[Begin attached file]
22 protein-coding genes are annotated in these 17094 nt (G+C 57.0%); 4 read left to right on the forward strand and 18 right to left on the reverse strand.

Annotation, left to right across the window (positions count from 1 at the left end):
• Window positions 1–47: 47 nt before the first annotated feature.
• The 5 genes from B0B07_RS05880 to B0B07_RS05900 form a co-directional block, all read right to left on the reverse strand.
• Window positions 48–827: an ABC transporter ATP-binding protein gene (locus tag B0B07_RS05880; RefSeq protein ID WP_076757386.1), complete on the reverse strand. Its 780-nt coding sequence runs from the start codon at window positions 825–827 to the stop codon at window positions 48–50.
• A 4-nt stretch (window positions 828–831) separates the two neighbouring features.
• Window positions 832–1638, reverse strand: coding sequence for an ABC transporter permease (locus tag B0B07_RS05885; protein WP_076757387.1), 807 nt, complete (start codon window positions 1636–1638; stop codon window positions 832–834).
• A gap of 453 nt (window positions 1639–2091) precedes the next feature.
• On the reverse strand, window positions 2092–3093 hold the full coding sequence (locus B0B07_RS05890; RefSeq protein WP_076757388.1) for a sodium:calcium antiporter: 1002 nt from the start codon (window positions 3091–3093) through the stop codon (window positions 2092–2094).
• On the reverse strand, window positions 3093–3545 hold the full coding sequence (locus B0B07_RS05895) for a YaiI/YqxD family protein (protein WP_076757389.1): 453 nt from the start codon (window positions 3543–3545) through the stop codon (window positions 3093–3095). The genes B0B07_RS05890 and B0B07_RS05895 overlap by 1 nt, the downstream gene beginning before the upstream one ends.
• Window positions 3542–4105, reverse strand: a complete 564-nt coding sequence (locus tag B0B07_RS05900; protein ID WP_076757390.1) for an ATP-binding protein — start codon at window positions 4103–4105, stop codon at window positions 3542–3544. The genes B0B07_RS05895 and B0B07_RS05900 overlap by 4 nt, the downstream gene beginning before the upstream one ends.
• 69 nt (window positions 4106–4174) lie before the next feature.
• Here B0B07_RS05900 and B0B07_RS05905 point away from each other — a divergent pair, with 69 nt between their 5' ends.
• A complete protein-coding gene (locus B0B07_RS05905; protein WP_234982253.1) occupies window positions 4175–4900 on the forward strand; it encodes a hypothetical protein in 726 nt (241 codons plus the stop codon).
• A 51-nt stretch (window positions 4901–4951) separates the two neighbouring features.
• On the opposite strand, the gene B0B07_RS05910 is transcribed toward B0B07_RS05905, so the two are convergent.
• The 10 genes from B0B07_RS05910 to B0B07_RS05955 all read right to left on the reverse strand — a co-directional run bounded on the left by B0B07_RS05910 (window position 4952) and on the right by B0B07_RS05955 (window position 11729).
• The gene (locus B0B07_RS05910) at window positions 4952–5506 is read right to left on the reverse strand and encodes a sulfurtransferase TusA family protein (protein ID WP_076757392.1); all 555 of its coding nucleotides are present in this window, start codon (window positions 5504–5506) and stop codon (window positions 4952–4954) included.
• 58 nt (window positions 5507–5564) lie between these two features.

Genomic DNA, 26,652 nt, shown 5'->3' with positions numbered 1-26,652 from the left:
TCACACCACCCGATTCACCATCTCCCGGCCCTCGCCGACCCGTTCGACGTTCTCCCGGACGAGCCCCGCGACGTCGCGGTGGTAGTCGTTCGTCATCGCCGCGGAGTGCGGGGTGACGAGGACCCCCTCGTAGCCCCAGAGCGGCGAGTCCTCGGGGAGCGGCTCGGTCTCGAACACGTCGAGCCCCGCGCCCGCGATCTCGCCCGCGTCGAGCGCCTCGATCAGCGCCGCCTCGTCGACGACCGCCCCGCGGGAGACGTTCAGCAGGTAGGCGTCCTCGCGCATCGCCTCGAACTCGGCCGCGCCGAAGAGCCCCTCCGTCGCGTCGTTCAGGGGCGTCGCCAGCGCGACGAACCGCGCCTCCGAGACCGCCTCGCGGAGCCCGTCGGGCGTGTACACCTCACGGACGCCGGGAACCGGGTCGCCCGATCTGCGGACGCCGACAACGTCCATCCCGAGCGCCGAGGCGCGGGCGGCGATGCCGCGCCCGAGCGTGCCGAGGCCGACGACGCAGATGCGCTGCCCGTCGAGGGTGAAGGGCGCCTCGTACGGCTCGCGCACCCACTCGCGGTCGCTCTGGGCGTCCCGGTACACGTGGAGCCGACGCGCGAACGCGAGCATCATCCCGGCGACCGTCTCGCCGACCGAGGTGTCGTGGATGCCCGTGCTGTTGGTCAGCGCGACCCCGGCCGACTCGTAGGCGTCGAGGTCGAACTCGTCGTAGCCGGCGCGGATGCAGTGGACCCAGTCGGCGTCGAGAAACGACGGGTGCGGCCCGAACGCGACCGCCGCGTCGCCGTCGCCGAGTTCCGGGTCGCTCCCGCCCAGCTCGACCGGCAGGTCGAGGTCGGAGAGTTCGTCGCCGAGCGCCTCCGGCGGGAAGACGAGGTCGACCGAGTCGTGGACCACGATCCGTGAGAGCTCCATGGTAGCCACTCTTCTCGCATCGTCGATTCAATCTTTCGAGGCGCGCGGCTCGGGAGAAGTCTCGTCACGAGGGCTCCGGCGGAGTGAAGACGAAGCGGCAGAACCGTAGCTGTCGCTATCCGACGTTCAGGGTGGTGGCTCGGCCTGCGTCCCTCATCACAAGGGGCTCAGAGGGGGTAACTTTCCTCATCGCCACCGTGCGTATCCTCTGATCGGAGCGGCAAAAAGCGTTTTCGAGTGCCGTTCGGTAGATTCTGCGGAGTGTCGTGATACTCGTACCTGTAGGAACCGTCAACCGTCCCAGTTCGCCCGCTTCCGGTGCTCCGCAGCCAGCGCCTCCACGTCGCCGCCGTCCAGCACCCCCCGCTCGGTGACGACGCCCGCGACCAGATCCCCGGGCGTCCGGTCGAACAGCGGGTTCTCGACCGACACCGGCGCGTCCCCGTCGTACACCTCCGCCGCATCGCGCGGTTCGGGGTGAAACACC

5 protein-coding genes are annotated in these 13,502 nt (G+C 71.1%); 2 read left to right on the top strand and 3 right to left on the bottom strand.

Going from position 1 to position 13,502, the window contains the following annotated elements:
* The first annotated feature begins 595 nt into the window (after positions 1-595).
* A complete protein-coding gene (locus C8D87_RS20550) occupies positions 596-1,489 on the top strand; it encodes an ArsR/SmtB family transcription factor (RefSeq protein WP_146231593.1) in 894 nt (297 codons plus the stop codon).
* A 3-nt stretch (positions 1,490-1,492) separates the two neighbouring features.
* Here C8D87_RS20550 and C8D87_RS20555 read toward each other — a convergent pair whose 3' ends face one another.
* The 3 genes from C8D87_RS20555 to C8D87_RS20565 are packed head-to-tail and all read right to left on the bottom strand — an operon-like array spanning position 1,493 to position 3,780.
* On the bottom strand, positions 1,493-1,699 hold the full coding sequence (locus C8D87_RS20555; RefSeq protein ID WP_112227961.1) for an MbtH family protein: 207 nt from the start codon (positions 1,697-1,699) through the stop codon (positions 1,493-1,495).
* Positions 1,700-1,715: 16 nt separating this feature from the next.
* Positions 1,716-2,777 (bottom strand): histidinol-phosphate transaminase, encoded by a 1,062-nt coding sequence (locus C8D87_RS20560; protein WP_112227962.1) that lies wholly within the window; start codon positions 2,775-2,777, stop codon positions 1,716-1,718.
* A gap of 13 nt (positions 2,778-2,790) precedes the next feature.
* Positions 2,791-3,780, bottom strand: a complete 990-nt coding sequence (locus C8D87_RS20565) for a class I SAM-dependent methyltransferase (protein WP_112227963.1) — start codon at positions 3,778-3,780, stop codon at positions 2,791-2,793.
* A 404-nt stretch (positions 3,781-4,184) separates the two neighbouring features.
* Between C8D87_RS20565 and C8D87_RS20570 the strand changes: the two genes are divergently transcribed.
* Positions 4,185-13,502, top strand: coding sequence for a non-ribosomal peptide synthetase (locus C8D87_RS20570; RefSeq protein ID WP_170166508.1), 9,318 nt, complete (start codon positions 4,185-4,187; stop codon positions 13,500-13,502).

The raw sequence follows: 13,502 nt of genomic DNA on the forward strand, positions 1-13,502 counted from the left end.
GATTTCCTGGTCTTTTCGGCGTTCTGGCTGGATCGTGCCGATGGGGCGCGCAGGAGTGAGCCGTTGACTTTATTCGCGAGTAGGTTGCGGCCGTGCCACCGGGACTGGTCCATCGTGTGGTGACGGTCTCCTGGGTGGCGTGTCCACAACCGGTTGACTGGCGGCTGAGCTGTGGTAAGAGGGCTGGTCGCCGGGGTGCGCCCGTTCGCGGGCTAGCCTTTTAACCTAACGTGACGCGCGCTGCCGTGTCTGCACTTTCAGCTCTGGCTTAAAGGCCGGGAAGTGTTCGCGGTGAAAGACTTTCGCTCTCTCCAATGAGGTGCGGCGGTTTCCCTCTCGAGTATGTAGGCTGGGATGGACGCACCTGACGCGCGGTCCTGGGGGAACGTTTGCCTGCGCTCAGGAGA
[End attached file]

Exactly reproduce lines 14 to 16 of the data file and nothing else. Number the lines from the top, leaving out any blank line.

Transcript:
• A complete protein-coding gene (locus B0B07_RS05905; protein WP_234982253.1) occupies window positions 4175–4900 on the forward strand; it encodes a hypothetical protein in 726 nt (241 codons plus the stop codon).
• A 51-nt stretch (window positions 4901–4951) separates the two neighbouring features.
• On the opposite strand, the gene B0B07_RS05910 is transcribed toward B0B07_RS05905, so the two are convergent.